Keep up your efforts and hopefully you will soon see the success you want.

John Byrd
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That's the way it is with gold rushes. Several ten thousand developers are about to discover that there is no money on iPhone games.

Ryan Jones
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the I phone market quickly matured, EA got Apple to list "most Profitalble" games to showcase "premier" games and once that happened it is a licensed game portal. PacMan and Madden do well, it is the indies that are left out again.



gold rush for 2010... facebook games!

Kim Pallister
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@Byron: As with any online distribution service, people will attempt to game the system, and it's not surprising that some 3rd parties are doing so and trying to charge for it. As with Google and firms that specialize in SEO, it'll turn into a cat and mouse game and isn't helping anyone in the long run.



@John: Appropriate metaphor, as this is clearly a case of "selling shovels to miners"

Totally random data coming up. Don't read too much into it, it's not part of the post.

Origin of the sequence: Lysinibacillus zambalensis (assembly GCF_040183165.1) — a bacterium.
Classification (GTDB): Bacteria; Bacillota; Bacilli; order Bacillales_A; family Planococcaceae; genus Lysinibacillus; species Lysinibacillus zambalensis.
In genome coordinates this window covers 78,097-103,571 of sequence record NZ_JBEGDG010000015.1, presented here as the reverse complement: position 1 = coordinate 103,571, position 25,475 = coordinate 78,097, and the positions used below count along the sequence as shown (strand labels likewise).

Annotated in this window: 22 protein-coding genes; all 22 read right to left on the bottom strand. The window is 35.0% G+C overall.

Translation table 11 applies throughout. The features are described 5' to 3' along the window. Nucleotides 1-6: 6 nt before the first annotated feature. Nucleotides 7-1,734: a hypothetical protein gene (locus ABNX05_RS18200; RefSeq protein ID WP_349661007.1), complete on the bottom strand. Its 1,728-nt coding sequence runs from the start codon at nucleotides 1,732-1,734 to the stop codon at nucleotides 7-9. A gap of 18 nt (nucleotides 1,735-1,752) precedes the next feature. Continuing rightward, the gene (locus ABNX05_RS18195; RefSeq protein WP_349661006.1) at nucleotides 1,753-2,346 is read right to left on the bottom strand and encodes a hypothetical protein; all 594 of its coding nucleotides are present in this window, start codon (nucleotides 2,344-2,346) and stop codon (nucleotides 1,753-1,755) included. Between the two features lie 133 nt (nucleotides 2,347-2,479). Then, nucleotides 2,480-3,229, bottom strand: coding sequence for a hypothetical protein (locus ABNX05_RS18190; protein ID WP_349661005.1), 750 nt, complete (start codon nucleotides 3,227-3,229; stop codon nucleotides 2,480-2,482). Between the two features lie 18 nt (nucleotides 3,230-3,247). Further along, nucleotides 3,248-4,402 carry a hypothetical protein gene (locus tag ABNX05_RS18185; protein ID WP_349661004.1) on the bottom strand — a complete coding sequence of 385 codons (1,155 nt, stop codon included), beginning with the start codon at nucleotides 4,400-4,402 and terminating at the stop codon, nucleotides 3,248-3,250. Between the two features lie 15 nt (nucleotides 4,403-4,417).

@Ryan: It's "top grossing" which is very different from "most profitable". Not sure it was EA that got it up there, but I find the list useful. If anything it helps call attention to the fact that (a) dropping price isn't a sure-fire path to maximizing revenue, and (b) in a crowded marketplace, clearly brands matter.

eyal erez
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I'm actually receiving about 15 similar emails a month. some of them are repeating emails so they just go straight to my spam folder as they should.

It seems like the "one man iPhone marketing PR Firm" business is quite popular. maybe there was a "Wired" magazine story about the dude who wrote 250,000 reviews and became a millionaire :)